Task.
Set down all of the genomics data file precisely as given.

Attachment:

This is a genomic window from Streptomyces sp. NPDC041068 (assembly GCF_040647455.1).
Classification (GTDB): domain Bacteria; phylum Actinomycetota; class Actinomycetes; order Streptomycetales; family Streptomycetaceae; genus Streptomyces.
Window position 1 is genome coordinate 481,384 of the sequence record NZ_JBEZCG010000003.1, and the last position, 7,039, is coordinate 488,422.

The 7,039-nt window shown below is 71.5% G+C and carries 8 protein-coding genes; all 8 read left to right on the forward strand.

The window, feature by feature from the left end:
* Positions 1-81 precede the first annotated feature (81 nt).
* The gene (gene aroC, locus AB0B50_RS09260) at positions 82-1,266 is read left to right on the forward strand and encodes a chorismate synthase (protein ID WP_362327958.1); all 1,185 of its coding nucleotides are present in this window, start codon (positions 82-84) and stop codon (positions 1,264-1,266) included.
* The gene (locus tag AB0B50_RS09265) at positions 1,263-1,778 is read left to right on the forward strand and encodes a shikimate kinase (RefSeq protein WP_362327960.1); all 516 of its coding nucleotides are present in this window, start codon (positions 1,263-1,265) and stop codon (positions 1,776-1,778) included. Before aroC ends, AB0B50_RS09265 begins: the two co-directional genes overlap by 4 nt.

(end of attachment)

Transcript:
This is a genomic window from Streptomyces sp. NPDC041068 (assembly GCF_040647455.1).
Classification (GTDB): domain Bacteria; phylum Actinomycetota; class Actinomycetes; order Streptomycetales; family Streptomycetaceae; genus Streptomyces.
Window position 1 is genome coordinate 481,384 of the sequence record NZ_JBEZCG010000003.1, and the last position, 7,039, is coordinate 488,422.

The 7,039-nt window shown below is 71.5% G+C and carries 8 protein-coding genes; all 8 read left to right on the forward strand.

The window, feature by feature from the left end:
* Positions 1-81 precede the first annotated feature (81 nt).
* The gene (gene aroC, locus AB0B50_RS09260) at positions 82-1,266 is read left to right on the forward strand and encodes a chorismate synthase (protein ID WP_362327958.1); all 1,185 of its coding nucleotides are present in this window, start codon (positions 82-84) and stop codon (positions 1,264-1,266) included.
* The gene (locus tag AB0B50_RS09265) at positions 1,263-1,778 is read left to right on the forward strand and encodes a shikimate kinase (RefSeq protein WP_362327960.1); all 516 of its coding nucleotides are present in this window, start codon (positions 1,263-1,265) and stop codon (positions 1,776-1,778) included. Before aroC ends, AB0B50_RS09265 begins: the two co-directional genes overlap by 4 nt.